Just as Adam Sandler is about to disgrace himself (and his drag alter ego) on the big screen in "Jack and Jill," his back catalog is being successfully mined for television: A series adaptation of Sandler's 2003 film "Anger Management" is coming to FX, with Charlie Sheen in the lead.
Sheen and showrunner Bruce Helford ("The Drew Carey Show") had shopped the show for a couple of weeks before finding it a home at FX, which will pair it with reruns of "Two and a Half Men" (which the network already airs, in syndication), starting next summer. According to the Hollywood Reporter, even though its initial run will be a conservative ten episodes, "[i]f those test run episodes reach a certain size viewership, another 90 will be ordered, as has been done with [Tyler] Perry's House of Payne and Meet the Browns at TBS." That number seems...alarmingly high.
How closely the show's plot will parallel that of the film is yet unknown, but given Sheen's "colorful" behavior over the past several months, American TV viewers may be primed to see him playing a character challenged, by unconventional therapy, to work on his issues with rage.
That Sheen and his team have successfully landed him a new berth on television shows that Sheen is keeping his own negative, self-destructive impulses in check. After a summer marked by unsettling TV interviews, even more unsettling webcasts, and a live stage tour generally judged to be aimless and terrible, come fall, Sheen was following the stations of the comeback cross. He appeared on "The Tonight Show" to demonstrate all the signs of intensive media coaching. He submitted to a Comedy Central Roast. He spoke graciously of his former "Two and a Half Men" co-stars on stage at the Emmys. Sheen did what seemed impossible back in the days of the "tiger blood" rants: He made himself appear employable. (No one even talks about his history with domestic assault anymore...though we probably should.)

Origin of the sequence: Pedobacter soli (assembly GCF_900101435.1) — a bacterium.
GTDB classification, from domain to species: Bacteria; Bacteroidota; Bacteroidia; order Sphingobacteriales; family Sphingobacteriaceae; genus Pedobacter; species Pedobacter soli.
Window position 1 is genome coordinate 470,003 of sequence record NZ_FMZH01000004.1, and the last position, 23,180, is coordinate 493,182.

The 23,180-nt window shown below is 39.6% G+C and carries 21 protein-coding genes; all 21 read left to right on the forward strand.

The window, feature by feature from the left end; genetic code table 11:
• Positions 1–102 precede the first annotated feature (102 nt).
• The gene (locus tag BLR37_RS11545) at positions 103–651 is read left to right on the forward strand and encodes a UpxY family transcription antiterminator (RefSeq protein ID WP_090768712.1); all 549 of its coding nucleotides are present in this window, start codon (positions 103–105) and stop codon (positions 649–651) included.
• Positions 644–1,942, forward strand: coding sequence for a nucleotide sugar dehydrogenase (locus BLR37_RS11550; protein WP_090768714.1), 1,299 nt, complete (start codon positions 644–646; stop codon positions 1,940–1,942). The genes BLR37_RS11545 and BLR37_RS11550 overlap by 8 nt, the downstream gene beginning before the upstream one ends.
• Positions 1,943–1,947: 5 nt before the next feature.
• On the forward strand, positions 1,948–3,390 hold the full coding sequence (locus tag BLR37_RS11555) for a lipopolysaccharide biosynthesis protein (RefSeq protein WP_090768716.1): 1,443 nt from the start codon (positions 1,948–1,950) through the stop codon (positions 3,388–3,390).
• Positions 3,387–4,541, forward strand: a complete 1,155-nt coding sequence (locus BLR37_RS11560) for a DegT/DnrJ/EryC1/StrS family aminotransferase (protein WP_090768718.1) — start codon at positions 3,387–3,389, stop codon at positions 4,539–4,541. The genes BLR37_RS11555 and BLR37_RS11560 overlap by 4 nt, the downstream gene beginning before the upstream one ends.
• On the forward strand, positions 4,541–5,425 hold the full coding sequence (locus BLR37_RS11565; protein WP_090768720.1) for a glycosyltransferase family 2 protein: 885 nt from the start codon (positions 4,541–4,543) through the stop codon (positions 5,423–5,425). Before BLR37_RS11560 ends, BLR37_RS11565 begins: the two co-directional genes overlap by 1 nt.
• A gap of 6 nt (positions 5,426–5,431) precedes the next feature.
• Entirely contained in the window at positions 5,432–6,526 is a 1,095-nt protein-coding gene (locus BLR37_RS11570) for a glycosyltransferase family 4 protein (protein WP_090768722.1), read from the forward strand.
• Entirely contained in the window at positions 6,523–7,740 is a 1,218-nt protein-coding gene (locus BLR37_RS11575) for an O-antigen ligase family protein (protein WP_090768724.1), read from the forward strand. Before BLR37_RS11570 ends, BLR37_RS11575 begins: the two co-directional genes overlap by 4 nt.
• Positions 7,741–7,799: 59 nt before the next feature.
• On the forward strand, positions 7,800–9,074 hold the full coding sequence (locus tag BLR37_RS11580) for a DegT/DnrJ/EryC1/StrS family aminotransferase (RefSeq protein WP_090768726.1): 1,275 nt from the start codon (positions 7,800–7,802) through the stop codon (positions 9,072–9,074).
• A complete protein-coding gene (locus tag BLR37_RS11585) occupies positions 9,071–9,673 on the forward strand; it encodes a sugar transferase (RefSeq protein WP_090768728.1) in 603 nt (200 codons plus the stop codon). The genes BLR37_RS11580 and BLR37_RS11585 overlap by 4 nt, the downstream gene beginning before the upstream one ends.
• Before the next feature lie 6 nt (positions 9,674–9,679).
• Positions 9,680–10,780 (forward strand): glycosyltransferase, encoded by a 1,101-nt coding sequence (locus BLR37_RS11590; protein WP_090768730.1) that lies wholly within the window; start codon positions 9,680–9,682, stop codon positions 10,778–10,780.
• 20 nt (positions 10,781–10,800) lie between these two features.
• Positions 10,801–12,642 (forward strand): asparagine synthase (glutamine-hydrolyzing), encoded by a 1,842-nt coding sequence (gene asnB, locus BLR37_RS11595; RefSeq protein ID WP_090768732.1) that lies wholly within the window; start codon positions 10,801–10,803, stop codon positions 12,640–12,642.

Anyway, Sheen will soon be back on weekly television — and this time, he'll be able to say curses of a slightly edgier class than those he got away with on "Two and a Half Men." If the TV vets attached to the show think Sheen's a good risk, then his Vatican assassin warlock days are probably behind him.